With the warmer weather here to stay, an increase in shark sightings is expected over the summer period.

Department of Conservation marine scientist Clinton Duffy said the right conditions would mean more reports about shark activity.

"There probably won't be any more sharks than there normally is, they will just be more visible if we get calm weather."

He said people could expect sightings of many sub-tropical species, as well as great whites as there was a semi-resident population in New Zealand.

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"They spend most of the summer here, arriving in November/December, before the adults leave in July/September", Mr Duffy said.

The creatures' movements - particularly those of mako sharks, blue sharks and thresher sharks - were very much dependent on water temperatures, and whether or not there are prolonged periods of onshore wind, which blows more oceanic water close to shore.

During spring and summer, sharks were more abundant and found in greater variety around New Zealand waters.

In winter, sharks moved away from the coast and to deeper offshore waters where temperatures were more stable.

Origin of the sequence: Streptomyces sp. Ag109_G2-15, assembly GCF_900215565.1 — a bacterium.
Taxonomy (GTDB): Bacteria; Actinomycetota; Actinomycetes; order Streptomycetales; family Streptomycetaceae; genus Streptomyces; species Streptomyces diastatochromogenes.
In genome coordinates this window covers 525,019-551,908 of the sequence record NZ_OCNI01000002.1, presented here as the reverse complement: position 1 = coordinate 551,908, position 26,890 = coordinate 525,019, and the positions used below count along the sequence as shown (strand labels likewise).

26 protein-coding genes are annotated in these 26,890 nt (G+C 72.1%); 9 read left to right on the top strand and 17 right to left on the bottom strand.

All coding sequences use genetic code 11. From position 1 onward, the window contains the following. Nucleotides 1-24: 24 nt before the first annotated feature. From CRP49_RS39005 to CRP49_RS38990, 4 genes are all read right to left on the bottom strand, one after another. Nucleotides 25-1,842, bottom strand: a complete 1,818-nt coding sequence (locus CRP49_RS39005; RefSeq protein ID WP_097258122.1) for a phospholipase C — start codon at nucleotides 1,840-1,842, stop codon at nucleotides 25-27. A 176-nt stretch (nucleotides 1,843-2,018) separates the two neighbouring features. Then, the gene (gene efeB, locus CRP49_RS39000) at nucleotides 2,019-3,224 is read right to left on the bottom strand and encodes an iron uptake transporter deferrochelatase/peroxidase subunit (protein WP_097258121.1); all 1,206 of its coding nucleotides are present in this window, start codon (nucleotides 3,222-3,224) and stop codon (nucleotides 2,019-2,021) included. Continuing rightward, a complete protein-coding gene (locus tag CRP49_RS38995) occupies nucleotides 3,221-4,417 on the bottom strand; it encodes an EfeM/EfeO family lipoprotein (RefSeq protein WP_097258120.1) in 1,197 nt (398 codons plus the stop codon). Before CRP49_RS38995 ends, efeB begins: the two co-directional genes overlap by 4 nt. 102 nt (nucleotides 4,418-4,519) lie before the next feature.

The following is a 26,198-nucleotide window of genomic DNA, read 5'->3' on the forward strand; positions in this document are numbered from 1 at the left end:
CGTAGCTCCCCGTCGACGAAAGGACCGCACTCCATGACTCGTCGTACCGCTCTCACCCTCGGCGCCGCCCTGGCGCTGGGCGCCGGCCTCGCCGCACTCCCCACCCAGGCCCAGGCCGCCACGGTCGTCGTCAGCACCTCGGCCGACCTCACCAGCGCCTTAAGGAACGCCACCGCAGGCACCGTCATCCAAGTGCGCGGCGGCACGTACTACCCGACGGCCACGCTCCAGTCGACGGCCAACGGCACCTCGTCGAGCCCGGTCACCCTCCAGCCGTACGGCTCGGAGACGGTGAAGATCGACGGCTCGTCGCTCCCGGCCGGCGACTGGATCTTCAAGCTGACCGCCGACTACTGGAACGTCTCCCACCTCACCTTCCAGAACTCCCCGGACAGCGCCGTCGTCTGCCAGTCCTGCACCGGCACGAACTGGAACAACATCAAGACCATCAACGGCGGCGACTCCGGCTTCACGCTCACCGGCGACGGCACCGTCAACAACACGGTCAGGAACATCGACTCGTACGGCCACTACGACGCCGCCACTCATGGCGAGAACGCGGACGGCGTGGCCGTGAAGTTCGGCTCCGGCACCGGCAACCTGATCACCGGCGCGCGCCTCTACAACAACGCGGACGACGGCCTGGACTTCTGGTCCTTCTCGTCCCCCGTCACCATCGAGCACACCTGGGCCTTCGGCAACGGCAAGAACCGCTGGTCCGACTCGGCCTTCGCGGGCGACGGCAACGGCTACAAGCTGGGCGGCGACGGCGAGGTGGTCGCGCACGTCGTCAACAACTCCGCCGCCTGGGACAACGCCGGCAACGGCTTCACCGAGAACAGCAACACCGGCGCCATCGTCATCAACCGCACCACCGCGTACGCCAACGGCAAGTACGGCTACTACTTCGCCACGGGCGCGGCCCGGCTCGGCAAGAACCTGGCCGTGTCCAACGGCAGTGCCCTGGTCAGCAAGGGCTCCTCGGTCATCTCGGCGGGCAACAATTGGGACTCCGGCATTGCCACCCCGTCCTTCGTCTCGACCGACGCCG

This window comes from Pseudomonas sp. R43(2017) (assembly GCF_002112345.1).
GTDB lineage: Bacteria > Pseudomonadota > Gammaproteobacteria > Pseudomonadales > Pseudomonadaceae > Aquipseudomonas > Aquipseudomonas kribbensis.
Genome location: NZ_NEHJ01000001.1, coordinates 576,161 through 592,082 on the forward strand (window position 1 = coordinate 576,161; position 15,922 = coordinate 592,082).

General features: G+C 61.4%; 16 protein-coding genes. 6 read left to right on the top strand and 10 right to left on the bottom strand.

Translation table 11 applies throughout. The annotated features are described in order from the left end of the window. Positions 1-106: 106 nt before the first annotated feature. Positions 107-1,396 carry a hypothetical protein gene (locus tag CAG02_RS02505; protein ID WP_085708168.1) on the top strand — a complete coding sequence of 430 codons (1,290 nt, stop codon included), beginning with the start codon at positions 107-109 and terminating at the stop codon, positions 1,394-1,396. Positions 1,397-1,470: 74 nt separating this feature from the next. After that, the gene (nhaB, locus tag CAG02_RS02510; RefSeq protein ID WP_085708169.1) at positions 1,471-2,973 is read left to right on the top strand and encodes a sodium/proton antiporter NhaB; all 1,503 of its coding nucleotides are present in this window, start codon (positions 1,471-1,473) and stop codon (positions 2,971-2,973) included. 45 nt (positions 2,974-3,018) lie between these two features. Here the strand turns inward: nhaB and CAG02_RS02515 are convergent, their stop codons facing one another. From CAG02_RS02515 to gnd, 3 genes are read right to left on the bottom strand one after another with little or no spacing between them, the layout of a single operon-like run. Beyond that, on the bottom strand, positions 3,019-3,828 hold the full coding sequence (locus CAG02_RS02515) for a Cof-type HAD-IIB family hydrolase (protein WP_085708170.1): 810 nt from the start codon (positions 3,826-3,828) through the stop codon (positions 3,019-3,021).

He noted "high-risk" places included out the back of the surf break on beaches, areas near deep channels, around concentrations of bait fish, and near seal colonies.

From the twilight period through the night is typically the time when sharks were feeding and likely to be most aggressive, he said.

He emphasised people should not be scared of sharks but should instead take "sensible precautions".

"When you are in the water, it always pays to have in the back of your mind that there might be sharks around but the risk this year will be no greater than any other year.

"Most people should be focused on general water safety rather than worrying about sharks at the beach."

Similarly, Orca Research Trust founder and principal scientist Dr Ingrid Visser said orcas were expected to be sighted as normal.

"They are wild animals, so it is difficult to predict.

"There are fewer than 200 orcas living around the whole of New Zealand. At anyone time there might be 20 orcas in the Hawke's Bay area.

People have to remember the law," she said. "They are not legally allowed to approach the animals closer than 50 metres.

"Remember wildlife are protected and people must give the animals the respect that they deserve."

She said orca sightings should be reported to 0800 733 6722 (0800 SEE ORCA).